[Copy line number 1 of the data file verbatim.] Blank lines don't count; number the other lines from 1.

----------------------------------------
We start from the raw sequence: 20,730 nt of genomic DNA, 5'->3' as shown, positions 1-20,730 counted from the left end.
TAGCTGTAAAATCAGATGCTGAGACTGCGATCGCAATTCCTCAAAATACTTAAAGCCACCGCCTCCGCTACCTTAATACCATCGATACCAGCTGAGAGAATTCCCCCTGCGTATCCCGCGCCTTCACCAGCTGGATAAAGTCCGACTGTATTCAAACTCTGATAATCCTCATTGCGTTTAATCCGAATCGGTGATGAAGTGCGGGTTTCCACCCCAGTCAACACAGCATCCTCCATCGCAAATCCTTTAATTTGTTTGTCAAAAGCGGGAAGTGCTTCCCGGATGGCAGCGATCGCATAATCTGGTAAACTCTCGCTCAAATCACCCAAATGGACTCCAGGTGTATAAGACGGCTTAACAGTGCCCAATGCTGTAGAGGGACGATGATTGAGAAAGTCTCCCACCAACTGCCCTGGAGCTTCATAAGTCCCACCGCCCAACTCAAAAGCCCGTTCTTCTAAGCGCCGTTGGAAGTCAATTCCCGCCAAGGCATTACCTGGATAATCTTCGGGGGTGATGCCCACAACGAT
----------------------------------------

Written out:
We start from the raw sequence: 20,730 nt of genomic DNA, 5'->3' as shown, positions 1-20,730 counted from the left end.